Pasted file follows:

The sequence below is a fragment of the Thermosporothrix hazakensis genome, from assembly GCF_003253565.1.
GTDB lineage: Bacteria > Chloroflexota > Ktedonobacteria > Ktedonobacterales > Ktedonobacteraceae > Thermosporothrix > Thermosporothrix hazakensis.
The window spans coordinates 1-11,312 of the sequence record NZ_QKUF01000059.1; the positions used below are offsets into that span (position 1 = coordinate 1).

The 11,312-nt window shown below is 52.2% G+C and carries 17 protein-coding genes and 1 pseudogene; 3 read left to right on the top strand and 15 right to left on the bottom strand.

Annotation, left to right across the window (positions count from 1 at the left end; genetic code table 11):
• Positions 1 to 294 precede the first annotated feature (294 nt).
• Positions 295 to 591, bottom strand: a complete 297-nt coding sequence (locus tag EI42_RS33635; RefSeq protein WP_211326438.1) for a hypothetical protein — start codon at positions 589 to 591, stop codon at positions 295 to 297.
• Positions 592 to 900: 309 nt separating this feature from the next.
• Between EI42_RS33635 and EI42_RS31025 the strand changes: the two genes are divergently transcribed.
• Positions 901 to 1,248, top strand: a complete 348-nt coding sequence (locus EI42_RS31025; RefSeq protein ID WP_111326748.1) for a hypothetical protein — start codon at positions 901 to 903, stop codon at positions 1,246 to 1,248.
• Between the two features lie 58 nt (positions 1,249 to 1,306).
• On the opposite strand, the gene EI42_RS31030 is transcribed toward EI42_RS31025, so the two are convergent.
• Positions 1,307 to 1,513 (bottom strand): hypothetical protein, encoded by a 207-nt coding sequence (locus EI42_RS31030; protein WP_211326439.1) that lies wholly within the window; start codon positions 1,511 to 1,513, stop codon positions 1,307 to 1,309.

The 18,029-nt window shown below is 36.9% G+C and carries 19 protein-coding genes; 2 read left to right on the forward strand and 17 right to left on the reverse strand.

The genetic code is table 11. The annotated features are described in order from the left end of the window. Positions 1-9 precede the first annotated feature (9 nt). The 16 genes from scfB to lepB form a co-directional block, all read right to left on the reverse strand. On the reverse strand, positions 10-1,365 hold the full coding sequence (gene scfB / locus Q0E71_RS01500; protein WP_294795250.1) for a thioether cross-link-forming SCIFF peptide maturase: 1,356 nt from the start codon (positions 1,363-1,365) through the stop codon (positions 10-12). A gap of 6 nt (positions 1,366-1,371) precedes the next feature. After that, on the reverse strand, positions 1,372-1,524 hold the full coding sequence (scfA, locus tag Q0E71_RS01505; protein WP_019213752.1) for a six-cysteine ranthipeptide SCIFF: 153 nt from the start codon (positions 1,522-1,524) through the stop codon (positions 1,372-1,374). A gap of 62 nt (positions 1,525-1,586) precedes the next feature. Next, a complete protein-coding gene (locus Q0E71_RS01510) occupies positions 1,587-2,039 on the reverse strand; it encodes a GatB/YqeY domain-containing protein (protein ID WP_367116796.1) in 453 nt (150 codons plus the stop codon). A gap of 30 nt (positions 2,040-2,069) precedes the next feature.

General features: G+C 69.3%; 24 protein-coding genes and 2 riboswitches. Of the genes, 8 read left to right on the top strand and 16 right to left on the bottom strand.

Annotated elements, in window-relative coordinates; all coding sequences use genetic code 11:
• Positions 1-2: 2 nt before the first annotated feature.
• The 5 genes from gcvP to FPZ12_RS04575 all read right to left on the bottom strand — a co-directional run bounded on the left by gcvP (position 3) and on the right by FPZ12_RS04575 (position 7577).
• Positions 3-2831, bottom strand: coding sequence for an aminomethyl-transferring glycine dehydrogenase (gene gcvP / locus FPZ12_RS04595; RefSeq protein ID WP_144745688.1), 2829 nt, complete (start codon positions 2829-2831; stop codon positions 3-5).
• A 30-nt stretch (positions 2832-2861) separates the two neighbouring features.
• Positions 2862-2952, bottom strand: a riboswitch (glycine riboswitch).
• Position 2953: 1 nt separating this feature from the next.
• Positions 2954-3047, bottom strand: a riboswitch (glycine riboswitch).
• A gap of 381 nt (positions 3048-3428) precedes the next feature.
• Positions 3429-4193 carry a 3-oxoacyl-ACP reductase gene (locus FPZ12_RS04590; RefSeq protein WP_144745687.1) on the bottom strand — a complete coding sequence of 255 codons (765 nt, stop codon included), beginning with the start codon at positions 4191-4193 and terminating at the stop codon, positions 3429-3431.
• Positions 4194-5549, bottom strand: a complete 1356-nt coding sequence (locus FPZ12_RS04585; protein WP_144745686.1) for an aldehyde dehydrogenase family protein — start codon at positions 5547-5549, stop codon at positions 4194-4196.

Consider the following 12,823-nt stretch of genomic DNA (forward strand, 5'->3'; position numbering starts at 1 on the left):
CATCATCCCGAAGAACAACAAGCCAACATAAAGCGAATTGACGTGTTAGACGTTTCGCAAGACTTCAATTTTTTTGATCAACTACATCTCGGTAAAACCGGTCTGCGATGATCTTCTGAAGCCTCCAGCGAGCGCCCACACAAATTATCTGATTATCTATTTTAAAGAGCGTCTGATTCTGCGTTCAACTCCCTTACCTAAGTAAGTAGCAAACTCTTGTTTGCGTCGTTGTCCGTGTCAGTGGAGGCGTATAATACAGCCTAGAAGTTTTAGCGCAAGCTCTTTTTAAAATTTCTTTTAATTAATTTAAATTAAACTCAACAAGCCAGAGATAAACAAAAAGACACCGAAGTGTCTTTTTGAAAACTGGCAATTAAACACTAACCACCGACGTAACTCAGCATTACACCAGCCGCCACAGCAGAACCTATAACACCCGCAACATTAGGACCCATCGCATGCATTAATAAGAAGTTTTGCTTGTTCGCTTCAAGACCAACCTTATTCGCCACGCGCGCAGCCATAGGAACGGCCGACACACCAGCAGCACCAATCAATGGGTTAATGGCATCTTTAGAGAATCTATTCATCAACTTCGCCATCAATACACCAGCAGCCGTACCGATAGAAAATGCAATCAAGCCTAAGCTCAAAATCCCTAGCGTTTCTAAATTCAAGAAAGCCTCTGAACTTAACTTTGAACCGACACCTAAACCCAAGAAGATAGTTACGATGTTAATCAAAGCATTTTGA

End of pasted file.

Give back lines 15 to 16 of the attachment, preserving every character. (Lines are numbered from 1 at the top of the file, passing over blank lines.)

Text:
The genetic code is table 11. The annotated features are described in order from the left end of the window. Positions 1-9 precede the first annotated feature (9 nt). The 16 genes from scfB to lepB form a co-directional block, all read right to left on the reverse strand. On the reverse strand, positions 10-1,365 hold the full coding sequence (gene scfB / locus Q0E71_RS01500; protein WP_294795250.1) for a thioether cross-link-forming SCIFF peptide maturase: 1,356 nt from the start codon (positions 1,363-1,365) through the stop codon (positions 10-12). A gap of 6 nt (positions 1,366-1,371) precedes the next feature. After that, on the reverse strand, positions 1,372-1,524 hold the full coding sequence (scfA, locus tag Q0E71_RS01505; protein WP_019213752.1) for a six-cysteine ranthipeptide SCIFF: 153 nt from the start codon (positions 1,522-1,524) through the stop codon (positions 1,372-1,374). A gap of 62 nt (positions 1,525-1,586) precedes the next feature. Next, a complete protein-coding gene (locus Q0E71_RS01510) occupies positions 1,587-2,039 on the reverse strand; it encodes a GatB/YqeY domain-containing protein (protein ID WP_367116796.1) in 453 nt (150 codons plus the stop codon). A gap of 30 nt (positions 2,040-2,069) precedes the next feature.

General features: G+C 69.3%; 24 protein-coding genes and 2 riboswitches. Of the genes, 8 read left to right on the top strand and 16 right to left on the bottom strand.